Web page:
India is to abide by the Constitution and respect its ideals and institutions, the National Flag and the National Anthem. These are the very physical foundations of our citizenship.  All of us are supposed to maintain the dignity of the

Constitution by not indulging in any activities in violation of the letter or spirit of the Constitution.  Disrespect is punishable by law.

 Ours is a vast country with many languages, sub-cultures

and religious and ethnic diversities, but the essential unit of the country is epitomized in the one Constitution, one flag, one people and one citizenship.

 The National Flag and the National Anthem are symbols of

our history, sovereignty, unity and pride. If a citizen of India by any overt or covert act shows disrespect to the Constitution, the National Anthem or the National Flag, it would be not only an anti-social and anti-national activity but it would also spell doom to all our rights and very existence as citizens of a sovereign nation.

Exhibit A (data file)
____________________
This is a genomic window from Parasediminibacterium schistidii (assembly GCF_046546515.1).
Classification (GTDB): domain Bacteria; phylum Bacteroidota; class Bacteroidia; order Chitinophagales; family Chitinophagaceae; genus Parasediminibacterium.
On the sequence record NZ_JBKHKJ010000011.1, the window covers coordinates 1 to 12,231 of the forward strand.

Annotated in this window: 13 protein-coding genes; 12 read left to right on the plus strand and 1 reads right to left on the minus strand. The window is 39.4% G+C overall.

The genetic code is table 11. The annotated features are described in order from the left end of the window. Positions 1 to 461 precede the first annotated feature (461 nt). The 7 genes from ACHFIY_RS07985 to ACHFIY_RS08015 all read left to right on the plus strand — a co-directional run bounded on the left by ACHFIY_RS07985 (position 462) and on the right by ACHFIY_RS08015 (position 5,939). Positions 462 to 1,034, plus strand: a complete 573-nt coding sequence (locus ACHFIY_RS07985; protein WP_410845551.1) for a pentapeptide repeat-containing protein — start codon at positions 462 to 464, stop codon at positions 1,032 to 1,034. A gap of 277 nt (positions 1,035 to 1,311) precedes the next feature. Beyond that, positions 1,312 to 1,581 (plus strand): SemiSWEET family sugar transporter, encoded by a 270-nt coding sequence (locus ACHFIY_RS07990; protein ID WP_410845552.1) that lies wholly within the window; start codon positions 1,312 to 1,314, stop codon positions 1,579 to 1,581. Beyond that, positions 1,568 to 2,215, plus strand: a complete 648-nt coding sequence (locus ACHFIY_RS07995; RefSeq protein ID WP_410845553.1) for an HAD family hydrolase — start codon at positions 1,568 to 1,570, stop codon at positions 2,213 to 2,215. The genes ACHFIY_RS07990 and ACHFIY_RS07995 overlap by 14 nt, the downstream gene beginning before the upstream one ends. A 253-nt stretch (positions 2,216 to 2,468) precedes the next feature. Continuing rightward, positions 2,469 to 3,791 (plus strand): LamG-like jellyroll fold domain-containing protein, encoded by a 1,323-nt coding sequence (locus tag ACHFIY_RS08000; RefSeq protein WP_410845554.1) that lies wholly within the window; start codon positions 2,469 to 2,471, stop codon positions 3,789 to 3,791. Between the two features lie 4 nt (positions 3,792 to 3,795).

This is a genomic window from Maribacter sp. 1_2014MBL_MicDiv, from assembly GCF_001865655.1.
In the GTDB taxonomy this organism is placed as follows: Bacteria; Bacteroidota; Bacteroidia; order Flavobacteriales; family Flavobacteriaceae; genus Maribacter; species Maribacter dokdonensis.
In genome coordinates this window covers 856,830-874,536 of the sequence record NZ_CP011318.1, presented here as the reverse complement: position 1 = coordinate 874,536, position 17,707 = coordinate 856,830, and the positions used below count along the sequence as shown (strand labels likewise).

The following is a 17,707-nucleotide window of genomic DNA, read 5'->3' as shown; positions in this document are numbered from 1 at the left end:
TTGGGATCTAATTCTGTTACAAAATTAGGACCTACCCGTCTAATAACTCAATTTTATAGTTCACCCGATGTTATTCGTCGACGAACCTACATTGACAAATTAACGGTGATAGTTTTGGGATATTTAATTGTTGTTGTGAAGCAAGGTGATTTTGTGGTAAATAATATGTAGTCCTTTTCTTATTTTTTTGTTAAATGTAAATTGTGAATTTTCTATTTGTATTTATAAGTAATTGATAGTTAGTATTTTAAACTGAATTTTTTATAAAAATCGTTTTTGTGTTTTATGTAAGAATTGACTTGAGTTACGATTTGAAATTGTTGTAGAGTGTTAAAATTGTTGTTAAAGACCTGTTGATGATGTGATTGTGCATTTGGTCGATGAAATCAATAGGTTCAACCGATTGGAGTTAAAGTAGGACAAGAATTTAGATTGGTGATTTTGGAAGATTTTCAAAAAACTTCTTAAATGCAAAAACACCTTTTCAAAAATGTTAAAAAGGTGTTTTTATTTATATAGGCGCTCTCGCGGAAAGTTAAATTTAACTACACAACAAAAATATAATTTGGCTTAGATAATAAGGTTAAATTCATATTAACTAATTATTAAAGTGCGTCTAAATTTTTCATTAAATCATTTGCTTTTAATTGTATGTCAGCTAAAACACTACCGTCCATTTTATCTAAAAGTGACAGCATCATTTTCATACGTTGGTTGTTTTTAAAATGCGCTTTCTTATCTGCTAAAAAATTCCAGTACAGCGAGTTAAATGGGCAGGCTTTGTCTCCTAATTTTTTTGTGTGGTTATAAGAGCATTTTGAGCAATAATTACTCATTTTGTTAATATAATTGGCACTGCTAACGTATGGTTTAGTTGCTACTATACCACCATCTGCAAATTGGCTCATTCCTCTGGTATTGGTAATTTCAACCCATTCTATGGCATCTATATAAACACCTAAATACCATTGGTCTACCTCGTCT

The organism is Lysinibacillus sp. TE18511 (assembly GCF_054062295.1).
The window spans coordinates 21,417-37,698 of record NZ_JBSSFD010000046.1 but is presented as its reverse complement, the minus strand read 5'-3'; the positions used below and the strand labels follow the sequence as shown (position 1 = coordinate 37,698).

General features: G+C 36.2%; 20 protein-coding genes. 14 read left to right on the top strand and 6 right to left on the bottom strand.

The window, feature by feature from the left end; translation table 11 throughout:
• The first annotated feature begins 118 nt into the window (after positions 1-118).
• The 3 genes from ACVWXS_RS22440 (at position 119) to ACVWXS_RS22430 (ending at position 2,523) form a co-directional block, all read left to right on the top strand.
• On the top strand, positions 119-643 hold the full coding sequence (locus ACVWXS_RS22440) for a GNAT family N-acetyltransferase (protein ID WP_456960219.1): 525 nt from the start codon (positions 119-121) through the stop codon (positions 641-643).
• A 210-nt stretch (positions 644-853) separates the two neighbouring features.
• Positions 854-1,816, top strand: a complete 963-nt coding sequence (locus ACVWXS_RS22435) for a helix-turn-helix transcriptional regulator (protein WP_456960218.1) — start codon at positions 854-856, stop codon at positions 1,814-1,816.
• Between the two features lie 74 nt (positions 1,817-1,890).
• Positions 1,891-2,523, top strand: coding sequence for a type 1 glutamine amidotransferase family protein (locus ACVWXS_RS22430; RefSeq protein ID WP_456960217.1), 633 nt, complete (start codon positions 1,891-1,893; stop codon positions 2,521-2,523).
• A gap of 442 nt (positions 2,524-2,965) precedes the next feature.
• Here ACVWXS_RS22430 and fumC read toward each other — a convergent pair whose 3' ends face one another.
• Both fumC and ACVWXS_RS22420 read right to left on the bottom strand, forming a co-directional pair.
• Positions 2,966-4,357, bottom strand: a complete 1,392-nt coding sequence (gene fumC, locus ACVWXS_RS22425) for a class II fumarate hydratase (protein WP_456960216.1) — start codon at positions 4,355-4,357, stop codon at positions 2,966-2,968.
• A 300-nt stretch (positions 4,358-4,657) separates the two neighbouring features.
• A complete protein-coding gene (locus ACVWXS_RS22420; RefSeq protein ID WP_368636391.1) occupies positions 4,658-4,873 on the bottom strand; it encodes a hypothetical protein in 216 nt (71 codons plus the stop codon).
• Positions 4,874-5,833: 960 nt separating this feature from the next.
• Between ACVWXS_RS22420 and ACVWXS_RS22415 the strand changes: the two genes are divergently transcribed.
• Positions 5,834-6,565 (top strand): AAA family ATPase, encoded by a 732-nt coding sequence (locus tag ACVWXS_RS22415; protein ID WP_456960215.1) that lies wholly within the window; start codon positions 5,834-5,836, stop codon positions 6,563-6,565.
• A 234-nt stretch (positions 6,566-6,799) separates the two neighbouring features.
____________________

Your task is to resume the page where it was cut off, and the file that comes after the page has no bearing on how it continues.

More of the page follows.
 Each citizen must therefore not only refrain from any such

activity but also do his best to prevent any miscreant trying to show disrespect to our national symbols.

 Some of the noble ideals which inspired our national

struggle for freedom were: a. to achieve freedom from foreign rule so that the people of India have self-government which would establish a society where there will be no exploitation of man by man, no poverty, no disease, no illiteracy. b. The above objective can be achieved only when all citizens have opportunities for all round development of their personality. c. For all round development of personality, manmaking education is required.

Such education can be inculcated when precept is coupled with practice, and e. Country is placed above self. d.